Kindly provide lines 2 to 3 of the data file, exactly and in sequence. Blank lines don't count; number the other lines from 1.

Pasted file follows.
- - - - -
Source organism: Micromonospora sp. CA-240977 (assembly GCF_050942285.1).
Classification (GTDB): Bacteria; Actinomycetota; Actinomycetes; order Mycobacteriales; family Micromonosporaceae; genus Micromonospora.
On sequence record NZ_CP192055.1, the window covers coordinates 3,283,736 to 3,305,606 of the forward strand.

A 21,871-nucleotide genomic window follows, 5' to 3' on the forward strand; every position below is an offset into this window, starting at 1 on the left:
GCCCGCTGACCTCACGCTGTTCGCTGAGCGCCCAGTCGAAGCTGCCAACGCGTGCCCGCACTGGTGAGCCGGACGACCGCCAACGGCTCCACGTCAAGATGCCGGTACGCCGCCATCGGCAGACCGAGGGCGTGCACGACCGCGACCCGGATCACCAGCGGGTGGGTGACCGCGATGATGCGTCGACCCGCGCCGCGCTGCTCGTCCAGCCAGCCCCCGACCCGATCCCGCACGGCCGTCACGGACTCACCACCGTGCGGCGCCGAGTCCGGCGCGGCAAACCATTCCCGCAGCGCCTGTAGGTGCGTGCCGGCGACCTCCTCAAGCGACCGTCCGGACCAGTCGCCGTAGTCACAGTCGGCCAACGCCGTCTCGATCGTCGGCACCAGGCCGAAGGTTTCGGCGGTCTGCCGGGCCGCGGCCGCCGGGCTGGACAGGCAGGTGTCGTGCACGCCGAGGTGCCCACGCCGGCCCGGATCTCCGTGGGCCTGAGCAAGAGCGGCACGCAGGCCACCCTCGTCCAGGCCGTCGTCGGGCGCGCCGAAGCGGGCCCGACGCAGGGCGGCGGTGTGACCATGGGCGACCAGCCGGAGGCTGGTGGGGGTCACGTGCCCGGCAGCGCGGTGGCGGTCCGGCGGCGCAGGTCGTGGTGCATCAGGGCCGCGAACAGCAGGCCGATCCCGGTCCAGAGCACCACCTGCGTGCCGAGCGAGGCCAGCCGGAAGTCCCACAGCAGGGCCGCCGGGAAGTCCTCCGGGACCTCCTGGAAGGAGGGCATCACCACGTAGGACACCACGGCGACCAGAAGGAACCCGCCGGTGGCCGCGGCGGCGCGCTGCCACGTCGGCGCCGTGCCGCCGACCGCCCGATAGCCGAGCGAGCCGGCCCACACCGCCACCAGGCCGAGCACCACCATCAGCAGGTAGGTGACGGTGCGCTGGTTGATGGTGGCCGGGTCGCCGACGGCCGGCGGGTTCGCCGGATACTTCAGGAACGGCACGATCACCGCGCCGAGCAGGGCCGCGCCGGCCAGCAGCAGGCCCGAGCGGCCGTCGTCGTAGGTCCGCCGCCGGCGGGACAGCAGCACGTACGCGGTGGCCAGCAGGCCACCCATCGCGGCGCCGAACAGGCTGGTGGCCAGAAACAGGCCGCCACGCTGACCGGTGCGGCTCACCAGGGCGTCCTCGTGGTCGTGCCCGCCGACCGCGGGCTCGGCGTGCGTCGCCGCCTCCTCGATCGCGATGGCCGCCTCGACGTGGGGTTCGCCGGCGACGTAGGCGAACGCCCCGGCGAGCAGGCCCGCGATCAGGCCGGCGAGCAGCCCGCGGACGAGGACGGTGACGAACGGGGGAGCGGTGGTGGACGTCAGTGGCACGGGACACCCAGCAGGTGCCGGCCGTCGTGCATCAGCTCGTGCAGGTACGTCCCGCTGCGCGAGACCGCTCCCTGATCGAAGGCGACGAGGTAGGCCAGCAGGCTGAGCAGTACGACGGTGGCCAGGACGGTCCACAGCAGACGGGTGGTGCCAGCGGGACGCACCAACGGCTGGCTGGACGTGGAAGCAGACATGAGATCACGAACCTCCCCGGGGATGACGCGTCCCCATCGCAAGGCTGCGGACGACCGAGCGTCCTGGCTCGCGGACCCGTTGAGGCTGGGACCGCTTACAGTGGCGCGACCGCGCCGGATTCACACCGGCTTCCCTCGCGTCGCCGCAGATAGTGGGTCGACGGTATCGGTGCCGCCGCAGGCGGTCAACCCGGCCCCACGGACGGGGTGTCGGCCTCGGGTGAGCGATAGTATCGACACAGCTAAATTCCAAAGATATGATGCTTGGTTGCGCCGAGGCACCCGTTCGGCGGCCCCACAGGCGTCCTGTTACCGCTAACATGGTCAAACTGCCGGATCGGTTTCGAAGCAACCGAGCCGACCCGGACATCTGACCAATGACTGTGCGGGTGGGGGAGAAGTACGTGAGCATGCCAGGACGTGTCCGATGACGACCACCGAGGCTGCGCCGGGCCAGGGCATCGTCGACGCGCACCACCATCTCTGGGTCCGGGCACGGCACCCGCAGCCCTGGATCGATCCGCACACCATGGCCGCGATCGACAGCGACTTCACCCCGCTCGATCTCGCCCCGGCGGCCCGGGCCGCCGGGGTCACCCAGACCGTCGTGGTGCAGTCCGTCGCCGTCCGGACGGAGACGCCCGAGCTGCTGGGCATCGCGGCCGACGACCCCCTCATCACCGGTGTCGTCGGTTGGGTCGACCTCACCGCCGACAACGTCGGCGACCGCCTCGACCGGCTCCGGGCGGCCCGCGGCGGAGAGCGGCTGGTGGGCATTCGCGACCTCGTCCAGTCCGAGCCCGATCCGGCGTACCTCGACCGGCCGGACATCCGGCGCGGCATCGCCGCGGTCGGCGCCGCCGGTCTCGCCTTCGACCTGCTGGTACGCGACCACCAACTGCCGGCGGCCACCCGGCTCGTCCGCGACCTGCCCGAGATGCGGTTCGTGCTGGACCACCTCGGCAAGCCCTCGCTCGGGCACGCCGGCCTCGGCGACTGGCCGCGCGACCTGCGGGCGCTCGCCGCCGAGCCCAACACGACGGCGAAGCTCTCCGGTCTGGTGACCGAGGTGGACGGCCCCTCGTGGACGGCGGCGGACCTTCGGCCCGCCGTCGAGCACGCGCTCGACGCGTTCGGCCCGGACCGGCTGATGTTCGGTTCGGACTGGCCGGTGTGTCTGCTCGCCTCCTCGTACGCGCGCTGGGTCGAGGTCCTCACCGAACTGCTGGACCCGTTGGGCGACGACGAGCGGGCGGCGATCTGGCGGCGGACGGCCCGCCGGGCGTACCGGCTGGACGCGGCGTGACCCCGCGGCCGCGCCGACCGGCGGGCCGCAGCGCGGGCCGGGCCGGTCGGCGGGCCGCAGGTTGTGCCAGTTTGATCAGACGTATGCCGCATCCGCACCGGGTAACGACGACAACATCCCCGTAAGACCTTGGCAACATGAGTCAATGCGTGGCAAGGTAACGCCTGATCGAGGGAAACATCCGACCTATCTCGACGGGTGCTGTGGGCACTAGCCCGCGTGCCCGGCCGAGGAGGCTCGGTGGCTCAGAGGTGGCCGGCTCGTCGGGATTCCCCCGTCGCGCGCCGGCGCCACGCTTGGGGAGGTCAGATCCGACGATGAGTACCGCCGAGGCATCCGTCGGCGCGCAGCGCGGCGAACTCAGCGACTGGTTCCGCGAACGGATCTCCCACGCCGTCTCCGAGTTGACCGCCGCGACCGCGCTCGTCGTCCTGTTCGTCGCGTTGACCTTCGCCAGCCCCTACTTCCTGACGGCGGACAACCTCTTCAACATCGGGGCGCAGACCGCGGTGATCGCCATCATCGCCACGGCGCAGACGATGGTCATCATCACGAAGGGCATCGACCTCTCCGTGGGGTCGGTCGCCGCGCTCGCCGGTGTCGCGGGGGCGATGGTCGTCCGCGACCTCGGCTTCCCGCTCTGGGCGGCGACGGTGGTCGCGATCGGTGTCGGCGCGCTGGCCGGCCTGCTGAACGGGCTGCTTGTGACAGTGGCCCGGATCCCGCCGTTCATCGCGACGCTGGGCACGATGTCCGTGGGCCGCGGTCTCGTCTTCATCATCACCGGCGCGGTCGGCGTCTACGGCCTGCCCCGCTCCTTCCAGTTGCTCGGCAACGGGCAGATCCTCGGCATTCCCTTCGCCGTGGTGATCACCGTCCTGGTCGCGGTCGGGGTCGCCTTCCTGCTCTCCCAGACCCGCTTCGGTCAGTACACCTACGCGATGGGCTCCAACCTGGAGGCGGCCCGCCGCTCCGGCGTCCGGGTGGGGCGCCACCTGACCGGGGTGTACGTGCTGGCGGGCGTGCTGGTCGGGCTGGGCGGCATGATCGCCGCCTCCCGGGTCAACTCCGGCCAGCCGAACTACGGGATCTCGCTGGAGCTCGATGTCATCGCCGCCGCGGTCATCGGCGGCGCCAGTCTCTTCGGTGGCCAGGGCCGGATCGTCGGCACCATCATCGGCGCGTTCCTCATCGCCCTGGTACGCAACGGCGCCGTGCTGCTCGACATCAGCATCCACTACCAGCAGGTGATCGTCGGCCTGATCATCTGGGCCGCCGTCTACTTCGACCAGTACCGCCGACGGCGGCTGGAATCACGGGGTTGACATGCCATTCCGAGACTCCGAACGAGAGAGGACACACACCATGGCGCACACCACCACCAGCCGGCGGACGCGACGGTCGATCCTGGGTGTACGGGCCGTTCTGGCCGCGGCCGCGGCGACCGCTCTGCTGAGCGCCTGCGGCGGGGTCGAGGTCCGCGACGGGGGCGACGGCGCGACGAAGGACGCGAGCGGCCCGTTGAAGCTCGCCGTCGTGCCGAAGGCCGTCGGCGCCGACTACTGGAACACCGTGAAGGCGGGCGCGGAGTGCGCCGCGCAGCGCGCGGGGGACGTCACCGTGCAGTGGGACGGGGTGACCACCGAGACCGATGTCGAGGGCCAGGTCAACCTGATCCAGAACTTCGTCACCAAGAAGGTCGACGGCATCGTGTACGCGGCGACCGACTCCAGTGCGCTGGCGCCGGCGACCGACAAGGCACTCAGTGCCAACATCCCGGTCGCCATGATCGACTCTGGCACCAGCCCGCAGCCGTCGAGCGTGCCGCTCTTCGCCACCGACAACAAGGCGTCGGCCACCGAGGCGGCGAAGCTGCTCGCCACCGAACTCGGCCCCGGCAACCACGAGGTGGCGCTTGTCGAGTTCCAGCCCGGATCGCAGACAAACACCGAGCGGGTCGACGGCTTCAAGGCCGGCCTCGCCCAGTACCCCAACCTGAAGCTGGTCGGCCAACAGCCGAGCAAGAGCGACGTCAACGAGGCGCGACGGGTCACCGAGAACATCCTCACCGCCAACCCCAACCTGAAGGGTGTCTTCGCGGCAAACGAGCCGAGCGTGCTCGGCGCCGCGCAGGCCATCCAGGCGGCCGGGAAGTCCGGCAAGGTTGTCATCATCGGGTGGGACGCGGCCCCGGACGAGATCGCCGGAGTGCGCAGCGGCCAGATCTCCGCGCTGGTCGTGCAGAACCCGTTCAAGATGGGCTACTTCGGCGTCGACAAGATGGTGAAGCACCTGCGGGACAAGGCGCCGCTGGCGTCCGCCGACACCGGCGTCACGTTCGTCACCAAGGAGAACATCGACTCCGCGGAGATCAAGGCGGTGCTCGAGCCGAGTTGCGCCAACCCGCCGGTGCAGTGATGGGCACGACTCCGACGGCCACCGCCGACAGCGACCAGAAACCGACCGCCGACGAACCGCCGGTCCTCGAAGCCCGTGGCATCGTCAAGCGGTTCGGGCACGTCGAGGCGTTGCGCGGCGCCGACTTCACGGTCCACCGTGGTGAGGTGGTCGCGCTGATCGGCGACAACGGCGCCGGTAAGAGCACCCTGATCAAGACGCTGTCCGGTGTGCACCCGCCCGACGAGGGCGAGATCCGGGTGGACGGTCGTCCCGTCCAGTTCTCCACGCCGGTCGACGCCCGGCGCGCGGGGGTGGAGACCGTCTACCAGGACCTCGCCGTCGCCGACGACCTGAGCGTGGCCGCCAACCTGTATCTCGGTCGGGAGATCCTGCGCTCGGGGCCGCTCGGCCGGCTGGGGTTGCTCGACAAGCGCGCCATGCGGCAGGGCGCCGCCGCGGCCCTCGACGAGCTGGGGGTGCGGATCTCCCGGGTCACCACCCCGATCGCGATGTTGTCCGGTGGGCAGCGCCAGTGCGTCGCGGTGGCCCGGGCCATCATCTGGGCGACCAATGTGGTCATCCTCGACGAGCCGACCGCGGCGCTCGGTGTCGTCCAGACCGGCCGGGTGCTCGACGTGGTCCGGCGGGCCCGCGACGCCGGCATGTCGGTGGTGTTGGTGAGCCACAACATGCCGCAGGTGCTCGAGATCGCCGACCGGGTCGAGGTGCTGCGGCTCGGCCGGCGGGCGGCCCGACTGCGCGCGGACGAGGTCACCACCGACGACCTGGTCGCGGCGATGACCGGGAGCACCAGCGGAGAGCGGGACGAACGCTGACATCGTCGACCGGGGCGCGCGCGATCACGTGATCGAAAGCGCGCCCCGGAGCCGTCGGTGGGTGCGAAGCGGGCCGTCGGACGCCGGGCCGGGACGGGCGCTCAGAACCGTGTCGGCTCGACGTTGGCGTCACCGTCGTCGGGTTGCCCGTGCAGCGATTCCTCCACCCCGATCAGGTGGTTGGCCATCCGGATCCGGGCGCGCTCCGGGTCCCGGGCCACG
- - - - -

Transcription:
Classification (GTDB): Bacteria; Actinomycetota; Actinomycetes; order Mycobacteriales; family Micromonosporaceae; genus Micromonospora.
On sequence record NZ_CP192055.1, the window covers coordinates 3,283,736 to 3,305,606 of the forward strand.